Four US senators concerned about Microsoft’s acquisition of Activision Blizzard

The final chapter in the saga of the biggest acquisition in gaming history plays out today after Senators Elizabeth Warren, Cory Booker, Bernie Sanders and Sheldon Whitehouse sent a letter Thursday to FTC Chairwoman Lina Khan, expressing their concerns over Microsoft’s acquisition of Activision Blizzard. The Federal Trade Commission is conducting an ongoing review to determine whether the acquisition violates antitrust laws.

In the letter, the senators raised concerns about the deal and its connection to the fallout from the ongoing scandal that has plagued Activision Blizzard for the past few years. After years of alleged sexual misconduct and discrimination within the company, an $18 million settlement has been reached between the company and the Equal Employment Opportunity Commission, resolving the lawsuit for sexual harassment which had been filed in July 2021.

In particular, the senators took aim at Activision Blizzard CEO Bobby Kotick, stating that “Microsoft’s proposed deal with Activision Blizzard protects Mr. Kotick, keeping him in his role as CEO until at least 2023 and guaranteeing him hundreds of millions in profits and a potential additional golden parachute worth over $14.5 million if he does not voluntarily retire.” Kotick has been accused of helping to create a “frat boy” culture – or at least turning a blind eye to it – that facilitated the persistent harassment of female Activision Blizzard employees.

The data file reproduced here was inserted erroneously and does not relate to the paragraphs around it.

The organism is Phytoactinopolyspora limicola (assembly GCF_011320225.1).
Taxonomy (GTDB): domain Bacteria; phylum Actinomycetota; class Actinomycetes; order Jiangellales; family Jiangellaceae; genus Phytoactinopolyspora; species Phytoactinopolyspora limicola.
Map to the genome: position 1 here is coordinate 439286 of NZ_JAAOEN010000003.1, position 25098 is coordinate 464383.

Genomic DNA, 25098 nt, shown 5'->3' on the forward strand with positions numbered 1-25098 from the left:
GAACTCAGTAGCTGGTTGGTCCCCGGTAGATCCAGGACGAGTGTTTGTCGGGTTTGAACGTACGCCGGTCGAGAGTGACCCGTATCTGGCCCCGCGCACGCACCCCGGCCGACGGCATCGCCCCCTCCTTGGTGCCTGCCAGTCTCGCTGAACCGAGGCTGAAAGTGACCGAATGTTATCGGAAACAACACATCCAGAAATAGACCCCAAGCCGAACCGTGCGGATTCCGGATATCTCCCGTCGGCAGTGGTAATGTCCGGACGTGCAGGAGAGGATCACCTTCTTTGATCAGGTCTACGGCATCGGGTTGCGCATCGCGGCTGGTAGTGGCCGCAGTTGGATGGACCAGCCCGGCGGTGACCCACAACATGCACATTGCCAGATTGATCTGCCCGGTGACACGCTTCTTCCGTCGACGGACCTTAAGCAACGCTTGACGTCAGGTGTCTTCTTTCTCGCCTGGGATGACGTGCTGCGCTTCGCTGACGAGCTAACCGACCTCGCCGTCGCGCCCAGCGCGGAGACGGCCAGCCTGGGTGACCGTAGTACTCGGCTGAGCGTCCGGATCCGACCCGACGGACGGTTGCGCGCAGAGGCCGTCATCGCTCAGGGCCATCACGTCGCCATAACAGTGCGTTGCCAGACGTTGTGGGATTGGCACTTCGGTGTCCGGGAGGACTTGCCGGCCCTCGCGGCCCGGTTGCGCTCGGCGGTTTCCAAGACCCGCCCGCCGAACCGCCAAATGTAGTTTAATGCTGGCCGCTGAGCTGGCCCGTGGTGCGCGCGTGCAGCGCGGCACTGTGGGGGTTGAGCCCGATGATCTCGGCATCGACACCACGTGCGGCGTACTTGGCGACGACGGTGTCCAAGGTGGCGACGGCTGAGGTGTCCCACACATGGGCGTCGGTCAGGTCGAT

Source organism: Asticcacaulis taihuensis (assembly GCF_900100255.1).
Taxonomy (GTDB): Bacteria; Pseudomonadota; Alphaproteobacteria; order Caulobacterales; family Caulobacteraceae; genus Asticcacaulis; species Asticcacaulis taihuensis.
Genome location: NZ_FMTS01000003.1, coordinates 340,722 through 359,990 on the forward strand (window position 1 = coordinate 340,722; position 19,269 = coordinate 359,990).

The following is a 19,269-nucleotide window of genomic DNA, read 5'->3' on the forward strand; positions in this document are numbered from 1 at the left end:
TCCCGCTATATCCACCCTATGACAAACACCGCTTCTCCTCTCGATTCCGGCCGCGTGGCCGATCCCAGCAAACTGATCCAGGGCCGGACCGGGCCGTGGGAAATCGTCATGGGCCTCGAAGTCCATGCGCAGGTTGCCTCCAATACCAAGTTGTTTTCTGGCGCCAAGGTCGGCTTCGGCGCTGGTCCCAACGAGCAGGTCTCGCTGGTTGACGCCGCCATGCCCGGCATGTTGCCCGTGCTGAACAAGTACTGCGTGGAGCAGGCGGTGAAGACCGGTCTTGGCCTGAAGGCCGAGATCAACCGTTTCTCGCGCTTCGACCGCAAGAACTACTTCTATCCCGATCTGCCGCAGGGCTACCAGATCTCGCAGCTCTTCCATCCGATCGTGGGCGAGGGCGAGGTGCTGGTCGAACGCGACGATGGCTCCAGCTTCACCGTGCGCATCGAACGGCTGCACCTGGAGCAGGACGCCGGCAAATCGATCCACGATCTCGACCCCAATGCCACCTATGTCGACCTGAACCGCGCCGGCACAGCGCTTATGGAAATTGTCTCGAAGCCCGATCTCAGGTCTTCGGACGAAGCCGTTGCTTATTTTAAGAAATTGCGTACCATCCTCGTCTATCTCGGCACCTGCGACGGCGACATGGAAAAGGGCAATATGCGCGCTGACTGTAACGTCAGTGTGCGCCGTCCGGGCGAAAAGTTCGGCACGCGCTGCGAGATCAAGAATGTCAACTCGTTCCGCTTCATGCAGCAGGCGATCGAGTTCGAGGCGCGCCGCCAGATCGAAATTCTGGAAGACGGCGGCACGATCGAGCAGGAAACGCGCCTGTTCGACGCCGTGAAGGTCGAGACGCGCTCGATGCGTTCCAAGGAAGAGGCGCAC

Four US senators express concern over Microsoft's acquisition of Activision Blizzard - - April 1, 2022
As CEO of Activision Blizzard, Bobby Kotick has been widely called upon to step down from his role in the scandal.

In the letter, the senators said that “despite Mr. Kotick’s stated ignorance, internal documents and interviews released in November 2021 showed he was aware of several sexual misconduct issues, including assaults alleged, and did not notify the board or regulators.” The letter added that the merger threatened workers’ liability claims and could set a dangerous precedent in the industry. »

For its part, Activision Blizzard has officially stated that the agreement will not affect the efforts of the company’s management to improve the workplace.

Microsoft Vice President and General Counsel Lisa Tanzi said in an interview with The Wall Street Journal, “We believe Activision Blizzard will continue to make progress, and we are committed to continued progress after the deal closes.

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